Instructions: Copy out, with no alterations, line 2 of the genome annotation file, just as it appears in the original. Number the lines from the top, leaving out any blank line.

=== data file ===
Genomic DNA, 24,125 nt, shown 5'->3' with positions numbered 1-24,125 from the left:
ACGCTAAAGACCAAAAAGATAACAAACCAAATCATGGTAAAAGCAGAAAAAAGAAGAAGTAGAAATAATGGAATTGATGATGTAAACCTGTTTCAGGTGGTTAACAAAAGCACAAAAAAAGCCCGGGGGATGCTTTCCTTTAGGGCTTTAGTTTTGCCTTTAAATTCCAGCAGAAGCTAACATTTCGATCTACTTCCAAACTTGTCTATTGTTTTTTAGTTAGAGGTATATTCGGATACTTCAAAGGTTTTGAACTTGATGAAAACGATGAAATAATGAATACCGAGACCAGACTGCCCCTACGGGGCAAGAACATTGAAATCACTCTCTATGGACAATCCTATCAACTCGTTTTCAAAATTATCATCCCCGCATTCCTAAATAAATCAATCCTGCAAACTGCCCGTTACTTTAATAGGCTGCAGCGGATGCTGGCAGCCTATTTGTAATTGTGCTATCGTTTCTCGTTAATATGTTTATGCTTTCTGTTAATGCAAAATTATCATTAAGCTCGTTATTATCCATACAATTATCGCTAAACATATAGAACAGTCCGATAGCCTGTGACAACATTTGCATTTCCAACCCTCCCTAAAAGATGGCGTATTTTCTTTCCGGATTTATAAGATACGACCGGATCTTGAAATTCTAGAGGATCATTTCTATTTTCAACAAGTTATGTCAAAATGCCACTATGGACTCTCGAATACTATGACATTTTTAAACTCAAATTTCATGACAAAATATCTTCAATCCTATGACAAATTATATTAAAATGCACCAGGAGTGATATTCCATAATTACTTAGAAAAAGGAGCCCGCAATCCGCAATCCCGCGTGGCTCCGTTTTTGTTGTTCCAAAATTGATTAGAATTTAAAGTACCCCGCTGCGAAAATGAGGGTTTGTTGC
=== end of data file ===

ACGCTAAAGACCAAAAAGATAACAAACCAAATCATGGTAAAAGCAGAAAAAAGAAGAAGTAGAAATAATGGAATTGATGATGTAAACCTGTTTCAGGTGGTTAACAAAAGCACAAAAAAAGCCCGGGGGATGCTTTCCTTTAGGGCTTTAGTTTTGCCTTTAAATTCCAGCAGAAGCTAACATTTCGATCTACTTCCAAACTTGTCTATTGTTTTTTAGTTAGAGGTATATTCGGATACTTCAAAGGTTTTGAACTTGATGAAAACGATGAAATAATGAATACCGAGACCAGACTGCCCCTACGGGGCAAGAACATTGAAATCACTCTCTATGGACAATCCTATCAACTCGTTTTCAAAATTATCATCCCCGCATTCCTAAATAAATCAATCCTGCAAACTGCCCGTTACTTTAATAGGCTGCAGCGGATGCTGGCAGCCTATTTGTAATTGTGCTATCGTTTCTCGTTAATATGTTTATGCTTTCTGTTAATGCAAAATTATCATTAAGCTCGTTATTATCCATACAATTATCGCTAAACATATAGAACAGTCCGATAGCCTGTGACAACATTTGCATTTCCAACCCTCCCTAAAAGATGGCGTATTTTCTTTCCGGATTTATAAGATACGACCGGATCTTGAAATTCTAGAGGATCATTTCTATTTTCAACAAGTTATGTCAAAATGCCACTATGGACTCTCGAATACTATGACATTTTTAAACTCAAATTTCATGACAAAATATCTTCAATCCTATGACAAATTATATTAAAATGCACCAGGAGTGATATTCCATAATTACTTAGAAAAAGGAGCCCGCAATCCGCAATCCCGCGTGGCTCCGTTTTTGTTGTTCCAAAATTGATTAGAATTTAAAGTACCCCGCTGCGAAAATGAGGGTTTGTTGC